Instead, those interested in the Syed oral arguments can watch them comfortably from their home or business. The court can have an interesting but more controlled day because the media and interested parties can watch arguments streamed live, and they will not be required to go to Annapolis while exercising their desired rights to attend a public trial. And so further examination at restarting the in banc appeal argument, including live webcasts of the Court of Appeals, may end up reducing the overall lack of public understanding of this court. To the extent that judges of the Court of Special Appeals may not be desirous of webcasted oral arguments, it would at least be a positive step forward that would resolve the dilemma on any future high media interest cases, like that of Syed. It’s the best of both worlds.

During the evolving nature of the health emergency, it is understandable that the April arguments were postponed, particularly as there may need to be more Orders adopted by the Maryland Court of Appeals in the next two (2) weeks. Still, there should be, with the eight (8) oral arguments postponed, flexibility in having oral arguments, when both the Court and the parties are available, even if that’s done with little notice, in late April or another time in May.   All of the Court of Appeals cases, as they have for the past 12 years, could still comfortably be webcasted, though obviously protections and precautions should be taken, such as scrubbing down all surfaces and limiting in-person attendance to a minimal 1 or 2 attorneys at each table, 1 or 2 court clerks assisting the judges, and the seven judges of the Maryland Court of Appeals. All webcasted for the public.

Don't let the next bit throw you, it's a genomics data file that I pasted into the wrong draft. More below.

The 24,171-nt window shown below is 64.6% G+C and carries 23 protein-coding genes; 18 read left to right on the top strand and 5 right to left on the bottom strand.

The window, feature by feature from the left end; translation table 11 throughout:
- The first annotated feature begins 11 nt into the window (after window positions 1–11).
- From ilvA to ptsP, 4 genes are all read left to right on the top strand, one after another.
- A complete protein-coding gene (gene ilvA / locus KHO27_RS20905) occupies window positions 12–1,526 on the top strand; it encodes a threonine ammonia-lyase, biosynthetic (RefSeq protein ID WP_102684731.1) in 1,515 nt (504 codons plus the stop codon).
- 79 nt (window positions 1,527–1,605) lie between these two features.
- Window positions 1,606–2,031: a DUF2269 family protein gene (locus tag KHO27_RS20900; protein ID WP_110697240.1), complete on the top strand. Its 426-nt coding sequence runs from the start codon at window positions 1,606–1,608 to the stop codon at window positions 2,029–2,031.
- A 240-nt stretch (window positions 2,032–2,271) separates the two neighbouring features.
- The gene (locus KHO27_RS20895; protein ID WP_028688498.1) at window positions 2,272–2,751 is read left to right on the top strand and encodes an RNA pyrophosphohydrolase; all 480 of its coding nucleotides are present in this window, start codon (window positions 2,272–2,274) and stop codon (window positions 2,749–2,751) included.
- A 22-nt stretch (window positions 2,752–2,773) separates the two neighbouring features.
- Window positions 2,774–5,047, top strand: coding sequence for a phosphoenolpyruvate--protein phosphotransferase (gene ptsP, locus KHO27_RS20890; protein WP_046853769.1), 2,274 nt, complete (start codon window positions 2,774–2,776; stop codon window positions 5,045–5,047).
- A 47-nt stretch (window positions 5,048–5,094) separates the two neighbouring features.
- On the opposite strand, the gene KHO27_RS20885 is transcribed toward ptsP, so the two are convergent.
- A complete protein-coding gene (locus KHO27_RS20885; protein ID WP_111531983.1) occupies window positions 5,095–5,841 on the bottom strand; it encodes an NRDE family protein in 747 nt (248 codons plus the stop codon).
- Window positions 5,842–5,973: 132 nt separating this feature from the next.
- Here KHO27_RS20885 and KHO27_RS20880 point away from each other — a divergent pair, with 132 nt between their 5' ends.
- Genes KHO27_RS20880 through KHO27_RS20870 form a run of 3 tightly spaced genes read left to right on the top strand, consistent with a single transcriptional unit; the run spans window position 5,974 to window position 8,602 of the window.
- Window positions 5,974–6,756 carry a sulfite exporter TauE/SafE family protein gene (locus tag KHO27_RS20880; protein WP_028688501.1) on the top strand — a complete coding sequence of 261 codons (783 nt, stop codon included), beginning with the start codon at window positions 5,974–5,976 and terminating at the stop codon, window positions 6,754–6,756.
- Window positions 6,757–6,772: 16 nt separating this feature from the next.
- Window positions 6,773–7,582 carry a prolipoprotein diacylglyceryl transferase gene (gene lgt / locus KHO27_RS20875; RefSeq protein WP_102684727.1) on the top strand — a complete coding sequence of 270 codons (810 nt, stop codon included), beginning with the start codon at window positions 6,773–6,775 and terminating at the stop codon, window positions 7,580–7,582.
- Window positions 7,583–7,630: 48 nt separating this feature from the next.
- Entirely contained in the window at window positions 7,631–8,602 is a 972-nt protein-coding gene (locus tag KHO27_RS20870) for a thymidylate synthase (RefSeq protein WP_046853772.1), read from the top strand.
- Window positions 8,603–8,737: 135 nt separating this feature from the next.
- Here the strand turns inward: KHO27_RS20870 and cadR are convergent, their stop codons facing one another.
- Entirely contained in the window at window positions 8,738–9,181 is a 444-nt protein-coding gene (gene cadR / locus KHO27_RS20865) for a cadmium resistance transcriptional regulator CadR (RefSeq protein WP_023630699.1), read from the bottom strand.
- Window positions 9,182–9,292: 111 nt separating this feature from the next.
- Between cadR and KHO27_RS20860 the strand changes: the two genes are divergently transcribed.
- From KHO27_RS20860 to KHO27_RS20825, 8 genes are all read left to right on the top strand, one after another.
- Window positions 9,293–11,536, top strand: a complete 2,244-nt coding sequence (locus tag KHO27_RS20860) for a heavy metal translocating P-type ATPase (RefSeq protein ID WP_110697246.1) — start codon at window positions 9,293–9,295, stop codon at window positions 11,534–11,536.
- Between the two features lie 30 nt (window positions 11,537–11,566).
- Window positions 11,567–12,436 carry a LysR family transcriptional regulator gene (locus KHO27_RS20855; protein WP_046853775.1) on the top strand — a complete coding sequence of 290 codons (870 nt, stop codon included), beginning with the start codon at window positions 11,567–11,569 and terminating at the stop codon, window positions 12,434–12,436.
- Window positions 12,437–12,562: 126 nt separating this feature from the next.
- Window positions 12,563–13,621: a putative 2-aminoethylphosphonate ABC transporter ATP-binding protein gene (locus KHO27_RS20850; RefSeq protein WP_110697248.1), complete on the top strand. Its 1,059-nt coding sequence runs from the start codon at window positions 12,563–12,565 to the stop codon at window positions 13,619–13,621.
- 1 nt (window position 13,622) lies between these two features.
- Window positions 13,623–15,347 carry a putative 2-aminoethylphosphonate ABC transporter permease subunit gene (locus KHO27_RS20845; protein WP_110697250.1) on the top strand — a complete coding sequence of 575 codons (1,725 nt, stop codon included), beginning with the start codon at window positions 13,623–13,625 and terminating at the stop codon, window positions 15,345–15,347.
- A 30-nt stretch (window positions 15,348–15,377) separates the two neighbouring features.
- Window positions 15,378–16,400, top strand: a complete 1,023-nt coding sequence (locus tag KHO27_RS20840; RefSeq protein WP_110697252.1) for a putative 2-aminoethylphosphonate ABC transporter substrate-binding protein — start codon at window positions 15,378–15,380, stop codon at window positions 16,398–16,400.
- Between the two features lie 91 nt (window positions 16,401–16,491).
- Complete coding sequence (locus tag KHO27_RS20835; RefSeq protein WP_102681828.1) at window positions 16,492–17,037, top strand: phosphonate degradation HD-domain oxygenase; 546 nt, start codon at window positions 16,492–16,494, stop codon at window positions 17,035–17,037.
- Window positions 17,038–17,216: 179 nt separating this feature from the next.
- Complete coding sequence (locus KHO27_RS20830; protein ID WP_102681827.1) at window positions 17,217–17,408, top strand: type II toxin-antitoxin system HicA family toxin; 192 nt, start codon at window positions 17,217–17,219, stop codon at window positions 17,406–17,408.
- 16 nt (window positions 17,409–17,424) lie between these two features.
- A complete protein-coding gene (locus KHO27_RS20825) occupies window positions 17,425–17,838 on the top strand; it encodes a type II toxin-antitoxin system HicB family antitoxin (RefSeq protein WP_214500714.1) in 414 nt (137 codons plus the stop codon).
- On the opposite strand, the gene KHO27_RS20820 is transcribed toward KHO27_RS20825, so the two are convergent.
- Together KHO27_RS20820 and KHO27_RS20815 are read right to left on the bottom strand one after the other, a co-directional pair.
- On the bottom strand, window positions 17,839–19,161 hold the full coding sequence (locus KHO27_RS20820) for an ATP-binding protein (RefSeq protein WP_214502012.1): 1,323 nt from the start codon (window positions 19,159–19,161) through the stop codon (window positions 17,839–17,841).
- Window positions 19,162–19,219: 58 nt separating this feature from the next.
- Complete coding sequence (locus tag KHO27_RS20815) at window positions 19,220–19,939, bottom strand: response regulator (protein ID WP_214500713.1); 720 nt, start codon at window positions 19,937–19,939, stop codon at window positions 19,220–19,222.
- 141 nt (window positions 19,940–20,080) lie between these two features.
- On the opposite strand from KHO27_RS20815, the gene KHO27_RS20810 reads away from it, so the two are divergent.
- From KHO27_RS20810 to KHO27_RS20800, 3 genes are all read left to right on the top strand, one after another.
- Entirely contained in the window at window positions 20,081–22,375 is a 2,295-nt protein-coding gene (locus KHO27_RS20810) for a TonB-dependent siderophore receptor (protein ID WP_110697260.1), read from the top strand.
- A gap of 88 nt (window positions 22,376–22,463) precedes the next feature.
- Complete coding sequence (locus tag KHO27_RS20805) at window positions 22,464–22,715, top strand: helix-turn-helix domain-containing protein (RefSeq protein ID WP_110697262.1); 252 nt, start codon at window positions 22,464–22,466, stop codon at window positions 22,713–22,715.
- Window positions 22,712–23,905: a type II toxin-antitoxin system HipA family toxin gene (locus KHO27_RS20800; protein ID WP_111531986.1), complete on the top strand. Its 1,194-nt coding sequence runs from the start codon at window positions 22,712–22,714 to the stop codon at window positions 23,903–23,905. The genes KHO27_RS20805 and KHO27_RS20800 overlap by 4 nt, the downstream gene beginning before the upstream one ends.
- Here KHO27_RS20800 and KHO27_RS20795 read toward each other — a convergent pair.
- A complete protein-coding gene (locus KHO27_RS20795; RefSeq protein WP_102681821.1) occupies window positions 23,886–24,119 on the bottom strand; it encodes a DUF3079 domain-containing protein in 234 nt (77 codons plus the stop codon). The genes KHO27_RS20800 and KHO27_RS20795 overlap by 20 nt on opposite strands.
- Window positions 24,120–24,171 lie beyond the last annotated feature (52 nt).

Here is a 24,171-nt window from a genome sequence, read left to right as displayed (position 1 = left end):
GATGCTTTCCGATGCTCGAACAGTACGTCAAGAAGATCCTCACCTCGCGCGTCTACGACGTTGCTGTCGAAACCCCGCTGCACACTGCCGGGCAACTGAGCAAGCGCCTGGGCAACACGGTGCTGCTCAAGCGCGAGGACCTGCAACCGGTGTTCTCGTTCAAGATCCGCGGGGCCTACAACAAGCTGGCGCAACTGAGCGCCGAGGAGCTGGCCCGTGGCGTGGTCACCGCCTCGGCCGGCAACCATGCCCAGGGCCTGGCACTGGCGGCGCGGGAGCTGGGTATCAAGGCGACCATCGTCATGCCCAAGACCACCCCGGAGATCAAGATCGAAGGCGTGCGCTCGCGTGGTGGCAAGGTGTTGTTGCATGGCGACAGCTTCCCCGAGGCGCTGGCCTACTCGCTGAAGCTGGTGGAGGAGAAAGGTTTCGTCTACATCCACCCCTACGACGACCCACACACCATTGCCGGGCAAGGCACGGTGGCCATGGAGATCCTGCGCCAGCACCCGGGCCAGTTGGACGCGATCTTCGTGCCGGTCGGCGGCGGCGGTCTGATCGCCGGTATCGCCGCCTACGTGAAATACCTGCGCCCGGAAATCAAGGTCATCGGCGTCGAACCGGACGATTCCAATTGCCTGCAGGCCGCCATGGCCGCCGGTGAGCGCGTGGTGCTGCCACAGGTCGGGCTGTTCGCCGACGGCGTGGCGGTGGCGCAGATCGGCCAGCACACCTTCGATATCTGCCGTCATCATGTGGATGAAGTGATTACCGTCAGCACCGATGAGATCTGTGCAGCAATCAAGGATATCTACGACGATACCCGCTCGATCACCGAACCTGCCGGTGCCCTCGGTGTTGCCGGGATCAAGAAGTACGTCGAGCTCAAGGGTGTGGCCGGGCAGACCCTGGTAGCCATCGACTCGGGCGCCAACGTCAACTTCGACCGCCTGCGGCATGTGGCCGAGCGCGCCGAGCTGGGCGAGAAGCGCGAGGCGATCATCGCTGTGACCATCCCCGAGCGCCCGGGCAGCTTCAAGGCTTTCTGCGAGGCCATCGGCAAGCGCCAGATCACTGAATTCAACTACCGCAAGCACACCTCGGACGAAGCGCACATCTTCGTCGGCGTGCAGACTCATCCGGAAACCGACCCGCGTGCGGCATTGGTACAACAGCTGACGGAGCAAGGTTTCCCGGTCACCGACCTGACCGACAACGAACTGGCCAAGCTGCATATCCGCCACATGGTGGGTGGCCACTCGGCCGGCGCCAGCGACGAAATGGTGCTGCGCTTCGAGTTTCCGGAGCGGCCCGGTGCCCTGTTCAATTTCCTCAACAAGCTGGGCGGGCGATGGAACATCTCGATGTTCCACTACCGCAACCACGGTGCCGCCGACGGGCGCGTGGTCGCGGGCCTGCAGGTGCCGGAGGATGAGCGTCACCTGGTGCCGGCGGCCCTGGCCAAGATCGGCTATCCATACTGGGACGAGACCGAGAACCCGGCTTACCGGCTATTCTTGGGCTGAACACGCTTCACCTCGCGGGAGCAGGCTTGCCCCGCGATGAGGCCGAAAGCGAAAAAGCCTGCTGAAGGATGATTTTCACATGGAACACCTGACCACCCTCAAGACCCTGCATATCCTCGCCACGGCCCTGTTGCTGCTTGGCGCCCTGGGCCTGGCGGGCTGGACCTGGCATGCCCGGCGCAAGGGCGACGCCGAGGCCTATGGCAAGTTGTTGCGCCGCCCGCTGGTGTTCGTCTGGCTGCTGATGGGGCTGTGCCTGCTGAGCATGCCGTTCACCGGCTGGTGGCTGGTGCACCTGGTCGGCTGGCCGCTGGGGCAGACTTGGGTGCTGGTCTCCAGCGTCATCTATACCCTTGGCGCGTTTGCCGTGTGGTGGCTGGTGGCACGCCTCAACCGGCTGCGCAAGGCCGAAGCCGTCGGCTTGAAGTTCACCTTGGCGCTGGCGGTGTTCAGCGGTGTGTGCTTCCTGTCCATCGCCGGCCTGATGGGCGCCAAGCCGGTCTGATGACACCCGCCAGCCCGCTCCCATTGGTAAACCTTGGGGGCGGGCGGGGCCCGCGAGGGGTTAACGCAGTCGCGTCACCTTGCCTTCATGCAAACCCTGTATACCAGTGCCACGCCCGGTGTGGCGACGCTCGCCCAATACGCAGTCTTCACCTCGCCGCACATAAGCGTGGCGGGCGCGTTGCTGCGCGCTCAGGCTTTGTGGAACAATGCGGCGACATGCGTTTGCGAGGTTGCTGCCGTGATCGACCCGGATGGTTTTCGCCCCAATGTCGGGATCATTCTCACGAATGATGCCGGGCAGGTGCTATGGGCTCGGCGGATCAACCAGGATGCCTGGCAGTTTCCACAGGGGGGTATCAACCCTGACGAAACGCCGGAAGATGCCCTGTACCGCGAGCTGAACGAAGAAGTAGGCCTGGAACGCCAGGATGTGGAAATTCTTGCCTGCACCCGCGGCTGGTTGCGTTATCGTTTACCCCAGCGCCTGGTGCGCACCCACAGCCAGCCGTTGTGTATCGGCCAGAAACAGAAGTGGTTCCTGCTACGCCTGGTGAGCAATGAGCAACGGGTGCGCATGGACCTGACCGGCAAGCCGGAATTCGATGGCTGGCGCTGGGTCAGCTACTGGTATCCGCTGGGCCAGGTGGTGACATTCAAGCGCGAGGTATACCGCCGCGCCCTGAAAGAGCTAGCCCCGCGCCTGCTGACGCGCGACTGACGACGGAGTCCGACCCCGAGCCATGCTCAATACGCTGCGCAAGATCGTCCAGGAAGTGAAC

For the Court of Special Appeals, certain cases may be of a particular time sensitivity and/or public interest, to similarly justify making the cases online, perhaps borrowing the 4th Floor’s webcasting set-up.  These could include certain important criminal matters, which delay, may mean individuals are unnecessarily detained, or other time-sensitive matters, such as some emergency custody cases.  Further, it is possible that cases related to the crisis at hand, such as quarantine or isolation orders, may themselves be important to make available to the public, with available live webcasting in the Court of Special Appeals.